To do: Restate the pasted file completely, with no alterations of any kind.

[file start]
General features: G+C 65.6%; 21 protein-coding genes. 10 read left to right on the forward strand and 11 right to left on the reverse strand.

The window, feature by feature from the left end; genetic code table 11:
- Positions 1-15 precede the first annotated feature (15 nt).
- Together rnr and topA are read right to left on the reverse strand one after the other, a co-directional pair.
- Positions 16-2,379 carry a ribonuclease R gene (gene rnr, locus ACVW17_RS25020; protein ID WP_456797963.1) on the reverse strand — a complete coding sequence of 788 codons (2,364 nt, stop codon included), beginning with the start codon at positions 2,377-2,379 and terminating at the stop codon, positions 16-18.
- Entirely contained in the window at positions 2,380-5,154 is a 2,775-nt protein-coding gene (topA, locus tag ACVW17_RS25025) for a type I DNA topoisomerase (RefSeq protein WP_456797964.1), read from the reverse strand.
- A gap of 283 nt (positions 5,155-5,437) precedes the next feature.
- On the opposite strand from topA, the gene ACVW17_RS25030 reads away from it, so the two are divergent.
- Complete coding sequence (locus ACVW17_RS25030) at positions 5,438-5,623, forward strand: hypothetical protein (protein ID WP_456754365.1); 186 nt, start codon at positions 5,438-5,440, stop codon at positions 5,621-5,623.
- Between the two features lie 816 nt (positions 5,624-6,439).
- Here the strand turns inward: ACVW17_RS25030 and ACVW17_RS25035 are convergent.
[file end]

General features: G+C 65.6%; 21 protein-coding genes. 10 read left to right on the forward strand and 11 right to left on the reverse strand.

The window, feature by feature from the left end; genetic code table 11:
- Positions 1-15 precede the first annotated feature (15 nt).
- Together rnr and topA are read right to left on the reverse strand one after the other, a co-directional pair.
- Positions 16-2,379 carry a ribonuclease R gene (gene rnr, locus ACVW17_RS25020; protein ID WP_456797963.1) on the reverse strand — a complete coding sequence of 788 codons (2,364 nt, stop codon included), beginning with the start codon at positions 2,377-2,379 and terminating at the stop codon, positions 16-18.
- Entirely contained in the window at positions 2,380-5,154 is a 2,775-nt protein-coding gene (topA, locus tag ACVW17_RS25025) for a type I DNA topoisomerase (RefSeq protein WP_456797964.1), read from the reverse strand.
- A gap of 283 nt (positions 5,155-5,437) precedes the next feature.
- On the opposite strand from topA, the gene ACVW17_RS25030 reads away from it, so the two are divergent.
- Complete coding sequence (locus ACVW17_RS25030) at positions 5,438-5,623, forward strand: hypothetical protein (protein ID WP_456754365.1); 186 nt, start codon at positions 5,438-5,440, stop codon at positions 5,621-5,623.
- Between the two features lie 816 nt (positions 5,624-6,439).
- Here the strand turns inward: ACVW17_RS25030 and ACVW17_RS25035 are convergent.